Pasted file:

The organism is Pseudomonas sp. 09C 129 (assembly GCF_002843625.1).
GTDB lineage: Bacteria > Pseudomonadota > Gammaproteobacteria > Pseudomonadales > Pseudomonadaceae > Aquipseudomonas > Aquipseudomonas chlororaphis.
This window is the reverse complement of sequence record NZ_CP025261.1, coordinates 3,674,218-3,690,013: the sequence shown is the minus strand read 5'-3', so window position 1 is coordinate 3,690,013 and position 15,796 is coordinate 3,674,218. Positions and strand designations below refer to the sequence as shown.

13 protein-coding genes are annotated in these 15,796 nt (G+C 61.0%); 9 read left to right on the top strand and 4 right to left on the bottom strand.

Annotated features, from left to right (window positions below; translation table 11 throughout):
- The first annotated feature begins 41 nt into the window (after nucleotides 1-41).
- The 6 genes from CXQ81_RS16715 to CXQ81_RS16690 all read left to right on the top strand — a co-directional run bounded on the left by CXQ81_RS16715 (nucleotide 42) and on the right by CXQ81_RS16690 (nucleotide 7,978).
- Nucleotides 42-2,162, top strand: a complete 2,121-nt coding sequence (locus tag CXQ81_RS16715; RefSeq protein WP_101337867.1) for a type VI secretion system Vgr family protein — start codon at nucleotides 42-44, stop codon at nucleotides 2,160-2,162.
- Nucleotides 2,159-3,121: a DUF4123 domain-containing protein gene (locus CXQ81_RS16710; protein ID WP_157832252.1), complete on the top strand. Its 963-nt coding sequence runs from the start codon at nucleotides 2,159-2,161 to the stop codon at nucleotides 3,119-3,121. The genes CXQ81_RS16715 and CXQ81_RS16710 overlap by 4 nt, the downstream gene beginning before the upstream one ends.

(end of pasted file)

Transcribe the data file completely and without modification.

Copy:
The organism is Pseudomonas sp. 09C 129 (assembly GCF_002843625.1).
GTDB lineage: Bacteria > Pseudomonadota > Gammaproteobacteria > Pseudomonadales > Pseudomonadaceae > Aquipseudomonas > Aquipseudomonas chlororaphis.
This window is the reverse complement of sequence record NZ_CP025261.1, coordinates 3,674,218-3,690,013: the sequence shown is the minus strand read 5'-3', so window position 1 is coordinate 3,690,013 and position 15,796 is coordinate 3,674,218. Positions and strand designations below refer to the sequence as shown.

13 protein-coding genes are annotated in these 15,796 nt (G+C 61.0%); 9 read left to right on the top strand and 4 right to left on the bottom strand.

Annotated features, from left to right (window positions below; translation table 11 throughout):
- The first annotated feature begins 41 nt into the window (after nucleotides 1-41).
- The 6 genes from CXQ81_RS16715 to CXQ81_RS16690 all read left to right on the top strand — a co-directional run bounded on the left by CXQ81_RS16715 (nucleotide 42) and on the right by CXQ81_RS16690 (nucleotide 7,978).
- Nucleotides 42-2,162, top strand: a complete 2,121-nt coding sequence (locus tag CXQ81_RS16715; RefSeq protein WP_101337867.1) for a type VI secretion system Vgr family protein — start codon at nucleotides 42-44, stop codon at nucleotides 2,160-2,162.
- Nucleotides 2,159-3,121: a DUF4123 domain-containing protein gene (locus CXQ81_RS16710; protein ID WP_157832252.1), complete on the top strand. Its 963-nt coding sequence runs from the start codon at nucleotides 2,159-2,161 to the stop codon at nucleotides 3,119-3,121. The genes CXQ81_RS16715 and CXQ81_RS16710 overlap by 4 nt, the downstream gene beginning before the upstream one ends.